Where The Crawdads Sing has been adapted from the novel by Delia Owens, which became an overnight hit and spent months at the top of bestseller charts around the world. Reese Witherspoon knows a hit when she sees one (see Little Fires Everywhere, Gone Girl and Big Little Lies) so it was no surprise when she announced she’d bought the rights to produce the film.
This weekend, that film hits UK cinemas, complete with a soundtrack by Taylor Swift and actress-of-the-moment Daisy Edgar-Jones (Normal People) in the starring role. Anticipation is high, so we’re pleased to say that those who loved the book won’t be disappointed, while those who haven’t read it will have the extra thrill of not knowing the conclusion of the case as the opening credits roll.
Where The Crawdads Sing tells the story of Catherine Danielle Clark, known to her family as Kya. In the early 1950s, the family of six live on the edge of a North Carolina town right in the marshlands, existing simply in a slightly tatty home, painting and exploring the water in their small motorboat. After a series of dangerous episodes involving their alcoholic patriarch, Ma leaves the marsh, never to return. Once Pa (a genuinely menacing Garret Dillahunt, 12 Years A Slave) turns his abusive attention to his children, they leave one by one until just Kya remains. For a while, the two live alongside each other in peace – the watchful, resilient Kya quickly learning to keep out of his way – but then Pa leaves, and young Kya must raise herself to adulthood.
For years, rumours of the ‘marsh girl’ haunt nearby town Barkley Cove, isolating Kya from her community. Encouraged by Jumpin’ – owner of the local store – and his wife Mabel, Kya attends school but lasts just one day in the face of relentless bullying. She begins fishing for mussels to make enough money to eat. With no friends or family, the marsh becomes both her companion and her source of education. But as she turns 18, she’s drawn to two young men from town.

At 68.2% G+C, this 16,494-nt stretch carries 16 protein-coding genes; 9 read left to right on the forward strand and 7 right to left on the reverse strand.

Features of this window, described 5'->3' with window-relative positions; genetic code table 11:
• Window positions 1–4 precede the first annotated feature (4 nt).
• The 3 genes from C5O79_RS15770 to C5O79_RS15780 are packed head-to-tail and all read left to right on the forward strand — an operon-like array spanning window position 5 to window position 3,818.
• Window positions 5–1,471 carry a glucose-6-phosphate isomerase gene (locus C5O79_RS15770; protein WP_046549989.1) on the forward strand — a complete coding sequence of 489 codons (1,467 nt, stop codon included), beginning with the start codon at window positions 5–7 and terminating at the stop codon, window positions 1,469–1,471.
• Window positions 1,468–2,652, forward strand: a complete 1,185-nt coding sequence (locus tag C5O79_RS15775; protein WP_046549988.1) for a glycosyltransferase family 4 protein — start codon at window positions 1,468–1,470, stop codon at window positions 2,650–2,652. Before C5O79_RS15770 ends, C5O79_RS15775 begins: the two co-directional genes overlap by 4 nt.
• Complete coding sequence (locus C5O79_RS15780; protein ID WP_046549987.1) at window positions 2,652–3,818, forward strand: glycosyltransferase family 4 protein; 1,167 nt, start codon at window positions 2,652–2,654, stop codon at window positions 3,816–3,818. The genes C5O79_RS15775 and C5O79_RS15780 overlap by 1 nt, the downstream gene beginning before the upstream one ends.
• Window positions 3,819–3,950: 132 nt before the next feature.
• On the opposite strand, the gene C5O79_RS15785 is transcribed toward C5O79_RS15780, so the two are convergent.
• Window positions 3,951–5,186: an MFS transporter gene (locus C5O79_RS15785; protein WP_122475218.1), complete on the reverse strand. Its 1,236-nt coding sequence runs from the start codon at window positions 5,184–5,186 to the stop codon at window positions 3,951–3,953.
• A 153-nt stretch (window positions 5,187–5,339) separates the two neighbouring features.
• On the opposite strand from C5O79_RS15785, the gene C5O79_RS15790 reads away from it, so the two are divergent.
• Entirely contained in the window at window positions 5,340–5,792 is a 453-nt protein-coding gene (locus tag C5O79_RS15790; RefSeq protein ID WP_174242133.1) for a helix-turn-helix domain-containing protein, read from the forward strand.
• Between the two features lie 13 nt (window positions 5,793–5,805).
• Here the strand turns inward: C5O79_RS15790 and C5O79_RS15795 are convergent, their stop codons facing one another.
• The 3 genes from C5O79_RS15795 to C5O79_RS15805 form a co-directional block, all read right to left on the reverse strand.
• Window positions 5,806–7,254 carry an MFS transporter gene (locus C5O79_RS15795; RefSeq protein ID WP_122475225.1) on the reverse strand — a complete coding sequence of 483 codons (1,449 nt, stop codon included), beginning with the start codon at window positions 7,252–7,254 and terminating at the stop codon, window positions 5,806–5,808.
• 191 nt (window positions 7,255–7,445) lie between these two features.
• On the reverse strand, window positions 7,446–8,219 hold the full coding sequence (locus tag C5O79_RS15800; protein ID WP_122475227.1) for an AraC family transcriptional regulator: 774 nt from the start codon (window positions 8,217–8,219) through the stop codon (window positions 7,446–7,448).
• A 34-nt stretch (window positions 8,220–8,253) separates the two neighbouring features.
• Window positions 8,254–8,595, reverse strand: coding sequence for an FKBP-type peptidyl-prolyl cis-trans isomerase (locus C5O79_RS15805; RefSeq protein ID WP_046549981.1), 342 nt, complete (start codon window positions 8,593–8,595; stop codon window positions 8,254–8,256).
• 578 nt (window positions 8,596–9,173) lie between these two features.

First, there’s Tate Walker. A former friend of her older brother Jodie, Tate is the first person (besides Jumpin’ and Mabel) to engage Kya in conversation. Winning her approval by showcasing his own fondness for nature, he expands her world by teaching her how to read and write. Soon, the two are inseparable, but when Tate leaves for college, Kya is once again abandoned by someone she cares for.
She’s not alone for long. High-school quarterback, chiselled jawline, Chase Andrews is the most popular boy in town – and he soon becomes intrigued by Kya’s wildness and beauty. Slowly, she learns to trust him and begins to soften his edges as their secret relationship allows him to engage in a simpler life away from town. Through both relationships, Kya becomes more ingratiated into the outside world, but when one of the boys is found dead, she is immediately cast by the Barkley Cove community as the main suspect.
Daisy Edgar-Jones is the best thing about the film. Expressive and believable, despite a few clunky pieces of script direct from the book, she really embodies Kya and breathes empathy into the character. There’s just one criticism: she never truly looks unkempt or ‘wild’ – and neither does her ‘shack’ – which in turn makes the townsfolk’s fear and disgust towards her seem slightly unbelievable. And her volatile childhood isn’t given quite enough screentime, meaning newcomers might struggle to understand just how all five members of her family could leave a vulnerable eight-year-old utterly alone.
There’s also a bit of distractingly obvious CGI at the start and end of the film, and though it’s a romantic drama at heart, some might find parts of the romance scenes a bit cheesy. The strength of the film is that it’s equally heartening and shocking. The courtroom drama is compelling – thanks to David Strathairn as Kya’s kindly lawyer Tom – as is her relationship with Jumpin’ and Mabel. But the sudden violent scenes make a lasting impact too, shattering the calm and making you flinch with their brutality.
Delia Owens is currently embroiled in a case arguably more thrilling than her bestseller – she’s wanted for questioning by Zambian police about a murder in the 1990s. Whatever happens there, this is a slow-burning, compelling and beautifully shot film that will make you appreciate the wilderness within our natural surroundings. And with Disney+ crime drama Under The Banner of Heaven coming out in the UK next week, we’re also looking forward to seeing even more of Edgar-Jones.
Where The Crawdads Sing is in cinemas from today.